What Does It Mean to You to Be Jewish?

by Rabbi Audrey Pollack, February 28, 2016

“What does it mean to you to be Jewish?” A friend who teaches grade six students asked for responses for his Hebrew school class via social media. The class created a survey about Jewish values which asked “How would you answer? What is important to YOU about being Jewish? On a scale of 1-10, one being ‘I don’t care about this at all’ and ten meaning ‘this is really important to me’, what is a ‘ten’ for you and what is a ‘one’? There are no “right” or “wrong” answers for each question. We are interested in what YOU think is important to YOU about being Jewish.”

The class included these categories in their survey: Remembering the Holocaust, Working for justice and equality, Caring about Israel, Having a sense of humor, Being part of a Jewish community, Keeping Kosher, Keeping Shabbat, Going to synagogue/praying, Having a bar/bat mitzvah, Eating traditional Jewish foods, Studying Jewish history, Learning or speaking Hebrew.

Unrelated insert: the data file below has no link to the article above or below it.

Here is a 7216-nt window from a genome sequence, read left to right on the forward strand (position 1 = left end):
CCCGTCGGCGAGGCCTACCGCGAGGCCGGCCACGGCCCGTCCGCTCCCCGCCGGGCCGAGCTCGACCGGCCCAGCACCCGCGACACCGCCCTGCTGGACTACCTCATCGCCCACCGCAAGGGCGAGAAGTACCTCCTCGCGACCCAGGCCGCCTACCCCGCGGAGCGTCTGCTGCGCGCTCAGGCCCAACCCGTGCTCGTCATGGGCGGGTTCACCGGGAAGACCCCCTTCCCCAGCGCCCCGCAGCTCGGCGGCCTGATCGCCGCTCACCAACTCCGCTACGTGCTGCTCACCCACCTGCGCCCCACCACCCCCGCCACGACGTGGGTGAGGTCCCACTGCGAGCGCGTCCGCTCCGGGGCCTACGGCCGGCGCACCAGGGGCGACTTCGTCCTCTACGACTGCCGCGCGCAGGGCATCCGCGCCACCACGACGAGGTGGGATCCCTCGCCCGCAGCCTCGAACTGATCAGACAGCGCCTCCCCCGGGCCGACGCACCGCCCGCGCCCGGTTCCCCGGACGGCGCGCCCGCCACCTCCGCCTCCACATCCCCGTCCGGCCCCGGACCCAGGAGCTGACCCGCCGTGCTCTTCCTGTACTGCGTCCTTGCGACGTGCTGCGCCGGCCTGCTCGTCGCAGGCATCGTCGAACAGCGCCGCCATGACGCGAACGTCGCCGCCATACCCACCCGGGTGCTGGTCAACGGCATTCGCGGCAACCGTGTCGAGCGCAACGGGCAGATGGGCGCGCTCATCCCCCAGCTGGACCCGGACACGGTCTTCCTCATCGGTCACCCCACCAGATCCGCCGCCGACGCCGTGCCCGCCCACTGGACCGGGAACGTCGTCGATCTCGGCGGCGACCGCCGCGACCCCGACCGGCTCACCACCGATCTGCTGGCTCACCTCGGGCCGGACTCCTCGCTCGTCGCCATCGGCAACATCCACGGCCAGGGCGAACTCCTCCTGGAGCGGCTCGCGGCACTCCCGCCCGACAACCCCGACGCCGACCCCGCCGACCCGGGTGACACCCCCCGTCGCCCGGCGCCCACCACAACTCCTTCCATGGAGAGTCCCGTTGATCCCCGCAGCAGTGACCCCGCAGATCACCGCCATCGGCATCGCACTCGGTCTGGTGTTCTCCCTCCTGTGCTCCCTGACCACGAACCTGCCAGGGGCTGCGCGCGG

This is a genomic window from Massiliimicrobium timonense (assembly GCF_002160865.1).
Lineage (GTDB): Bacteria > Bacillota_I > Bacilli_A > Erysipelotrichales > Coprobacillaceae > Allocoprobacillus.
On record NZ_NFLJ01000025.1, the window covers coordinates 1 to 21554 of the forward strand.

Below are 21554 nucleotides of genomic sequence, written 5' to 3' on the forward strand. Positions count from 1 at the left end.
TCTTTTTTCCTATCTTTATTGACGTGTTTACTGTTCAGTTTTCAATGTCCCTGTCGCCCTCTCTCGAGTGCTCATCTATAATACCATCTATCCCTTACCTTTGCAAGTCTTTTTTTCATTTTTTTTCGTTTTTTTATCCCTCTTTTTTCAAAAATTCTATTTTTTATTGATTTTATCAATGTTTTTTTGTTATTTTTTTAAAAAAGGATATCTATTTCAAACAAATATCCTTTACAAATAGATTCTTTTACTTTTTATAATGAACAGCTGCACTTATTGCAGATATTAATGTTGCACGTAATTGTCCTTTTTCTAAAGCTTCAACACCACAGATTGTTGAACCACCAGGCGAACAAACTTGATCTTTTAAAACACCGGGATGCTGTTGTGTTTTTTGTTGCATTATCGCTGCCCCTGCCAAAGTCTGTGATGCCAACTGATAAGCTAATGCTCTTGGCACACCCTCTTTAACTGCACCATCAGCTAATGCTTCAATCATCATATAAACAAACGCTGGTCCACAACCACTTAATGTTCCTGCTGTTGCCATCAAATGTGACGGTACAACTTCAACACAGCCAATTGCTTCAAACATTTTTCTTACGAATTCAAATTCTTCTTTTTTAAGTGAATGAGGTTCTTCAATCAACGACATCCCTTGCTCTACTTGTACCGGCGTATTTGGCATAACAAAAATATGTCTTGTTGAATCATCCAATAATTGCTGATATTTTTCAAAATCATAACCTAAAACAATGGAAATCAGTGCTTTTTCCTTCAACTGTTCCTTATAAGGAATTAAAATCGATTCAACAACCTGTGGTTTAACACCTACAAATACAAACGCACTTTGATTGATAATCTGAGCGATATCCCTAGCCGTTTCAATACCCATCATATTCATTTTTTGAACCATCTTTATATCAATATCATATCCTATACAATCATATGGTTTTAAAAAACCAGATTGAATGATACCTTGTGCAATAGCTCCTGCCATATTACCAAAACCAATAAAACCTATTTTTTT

As I worked through my own answers I was reminded of an exercise that I have led with many different groups in the synagogue, although I most often use it as a discussion program with groups of pre bar and bat mitzvah students and their parents. We gather in mixed up groups of students and adults so that parents will be with kids from different families. Each group has a series of cards that they have to put in order of what is most important and what is least important for the Jewish future. Each group works together to achieve consensus; if there is disagreement, one of the group members must work to convince the members of his group that a particular Jewish value or Jewish idea is more or less important than the value or idea that is next on the list. These are fascinating conversations, and no group’s list is in the same order of priority as the next group. Then we break down the process and talk about how each group came to their decisions. It’s a challenging group process. Each person has his or her own ideas about what it means to be Jewish, and as the group works on clarifying its priorities, many participants find themselves with more questions than answers. That is of course, one of the points of the exercise, as well as being able to see and honour different points of view. There is strength in our diversity.
How would you answer? What is most important to you about being Jewish? I’d love to hear from you.
Rabbi Audrey S. Pollack

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